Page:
It’s somewhere around 10:00 AM, Sunday, August 23rd. I’ve been in the water for over fifteen hours and awake for over 24. Bill Burton, one of my English Channel swim mates, is swimming off to my right just behind me. My partner Ray, Brad and Lise are escorting us on the journey back up the lake toward Lakeview Municipal Park. As I lift my head out of the water to breath I realize that I have fallen asleep momentarily.
It’s an odd feeling when you fall asleep with your face down in the water, especially when your body continues to move with relative ease. I continued swimming and a few moments later it happened again. I became acutely aware that I was in a fairly dangerous situation. I knew that on the surface of the water everything appeared normal for my crew. I was also aware that watching a lengthy open water swim can be like watching paint dry; it can get very boring and one can be easily distracted. My biggest fear was that I would fall asleep, keep swimming, and no one would know until it was too late.
I had no choice. I had to alert my crew and have them tell MJ in the safety boat know that she may have to pull me from the water if it continues. I had some cantaloupe and then Bill and I continued to swim. We knew Caycuse Campsite, the refresh spot for paddlers and drop-off spot for Bill, was around the corner but I could not see it and it seemed to be taking forever to get there. I sent Ray ahead to find out how far we were while Lise and Brad continued paddling beside us.
I stopped every 15 to 20 minutes for more cantaloupe slices. Oddly it seemed to do the trick as I stopped falling asleep. I think it was a combination of the sweet and fresh … or it could have been the adrenaline rush from the fear of falling asleep again. Either way, I was up and alert.
We finally reached Cayuse and I now had about 20km to go. I was thrilled that Bill swam as far as he did. He had only planned on swimming 3 to 4km and I had not known him to swim more than 6 to 7km in one go. He had just more than doubled that! I asked the folks on the beach to give him a big cheer as he made his way to shore. Bill’s swim was the inspirational charge I needed to push me through the rest of my swim. I knew at that point I would make it to Lakeview.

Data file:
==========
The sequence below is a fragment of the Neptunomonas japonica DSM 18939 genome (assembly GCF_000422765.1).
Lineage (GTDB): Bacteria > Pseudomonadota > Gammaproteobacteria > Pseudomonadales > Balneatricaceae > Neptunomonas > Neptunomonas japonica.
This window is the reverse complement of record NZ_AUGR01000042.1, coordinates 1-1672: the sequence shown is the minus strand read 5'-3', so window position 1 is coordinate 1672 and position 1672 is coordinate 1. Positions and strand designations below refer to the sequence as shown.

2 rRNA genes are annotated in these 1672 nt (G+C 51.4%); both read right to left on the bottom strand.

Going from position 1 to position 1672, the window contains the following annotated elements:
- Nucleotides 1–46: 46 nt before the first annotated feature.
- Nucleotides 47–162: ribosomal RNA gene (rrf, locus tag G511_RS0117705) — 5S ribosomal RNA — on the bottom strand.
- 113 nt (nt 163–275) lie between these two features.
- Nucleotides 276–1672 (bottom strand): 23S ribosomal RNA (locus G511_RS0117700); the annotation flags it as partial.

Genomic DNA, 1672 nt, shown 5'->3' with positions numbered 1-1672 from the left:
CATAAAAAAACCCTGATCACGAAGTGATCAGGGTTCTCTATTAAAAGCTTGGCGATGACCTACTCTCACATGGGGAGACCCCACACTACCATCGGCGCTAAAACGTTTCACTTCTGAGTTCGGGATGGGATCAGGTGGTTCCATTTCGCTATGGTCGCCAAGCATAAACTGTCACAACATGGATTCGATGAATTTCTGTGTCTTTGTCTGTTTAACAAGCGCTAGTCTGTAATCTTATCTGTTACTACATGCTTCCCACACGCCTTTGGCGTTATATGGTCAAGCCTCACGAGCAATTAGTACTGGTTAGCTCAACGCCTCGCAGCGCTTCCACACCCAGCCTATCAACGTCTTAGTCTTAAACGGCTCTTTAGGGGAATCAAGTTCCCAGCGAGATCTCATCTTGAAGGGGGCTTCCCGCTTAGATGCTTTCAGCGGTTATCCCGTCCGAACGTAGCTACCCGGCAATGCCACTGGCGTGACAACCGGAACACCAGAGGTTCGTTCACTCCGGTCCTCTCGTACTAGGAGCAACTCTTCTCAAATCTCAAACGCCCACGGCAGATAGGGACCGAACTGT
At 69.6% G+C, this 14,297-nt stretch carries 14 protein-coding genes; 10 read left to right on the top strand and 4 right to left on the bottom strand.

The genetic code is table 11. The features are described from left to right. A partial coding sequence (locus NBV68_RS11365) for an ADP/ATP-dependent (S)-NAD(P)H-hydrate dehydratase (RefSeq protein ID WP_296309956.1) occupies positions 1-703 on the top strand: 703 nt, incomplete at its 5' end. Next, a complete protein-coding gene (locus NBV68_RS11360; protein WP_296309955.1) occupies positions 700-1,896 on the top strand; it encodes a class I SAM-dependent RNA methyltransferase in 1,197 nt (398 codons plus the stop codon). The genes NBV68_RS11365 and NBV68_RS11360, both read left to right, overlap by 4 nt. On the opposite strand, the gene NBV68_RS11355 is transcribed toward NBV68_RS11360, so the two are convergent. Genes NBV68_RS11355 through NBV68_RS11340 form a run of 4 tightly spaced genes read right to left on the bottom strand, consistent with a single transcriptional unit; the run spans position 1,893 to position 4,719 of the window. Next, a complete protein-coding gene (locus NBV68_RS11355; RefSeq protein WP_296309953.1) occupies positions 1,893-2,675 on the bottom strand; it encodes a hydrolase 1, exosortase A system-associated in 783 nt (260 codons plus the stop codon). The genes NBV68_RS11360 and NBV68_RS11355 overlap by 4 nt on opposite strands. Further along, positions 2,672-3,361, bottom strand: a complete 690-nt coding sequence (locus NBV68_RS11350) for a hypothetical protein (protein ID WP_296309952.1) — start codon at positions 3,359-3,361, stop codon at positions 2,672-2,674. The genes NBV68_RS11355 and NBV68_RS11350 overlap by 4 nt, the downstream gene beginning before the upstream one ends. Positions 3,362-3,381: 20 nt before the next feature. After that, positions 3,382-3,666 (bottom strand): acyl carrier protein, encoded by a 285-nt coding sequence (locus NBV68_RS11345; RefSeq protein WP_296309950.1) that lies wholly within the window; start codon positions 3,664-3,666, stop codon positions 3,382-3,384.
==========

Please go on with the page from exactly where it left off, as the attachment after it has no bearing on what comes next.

One thing I try to do before my swims is memorize my route so I know where I am and how far I have to go. I break the swim down into chunks, from one major landmark to the next. I was just about to pass through the Goose Islands and had 3km to go to get to Rock Bay. From there I would have to swim another 6km to get to and through the narrows, 6km across Honeymoon and McKenzie Bays and then 5km from the Forestry Research Station to the finish at Lakeview.
A new crew, Carol Pilon and Rod Carmichael -2 Victoria Masters’ swimmers – joined me for the next several hours as my escorts. They were a fun crew to watch. Every time I took a breath to the left I could see they were talking. It looked like a rather pleasant conversation. I spent time occupying my mind with thoughts as to what they were talking about.
I let them know when we hit Rock Bay. I could tell by all of the rocks on the bottom of the lake. There were hundreds of them from one end of the bay to the other. A this point I had been swimming for 19 hours and awake for 28. I began mildly hallucinating. I could see the shadowy figures of what appeared to be stingrays or as I called them underwater bats. I would catch sight of them as they swim under me and then they would disappear from sight as they swam ahead. I wonder if this is truly a hallucination or if I was seeing things because of the sun in my eyes.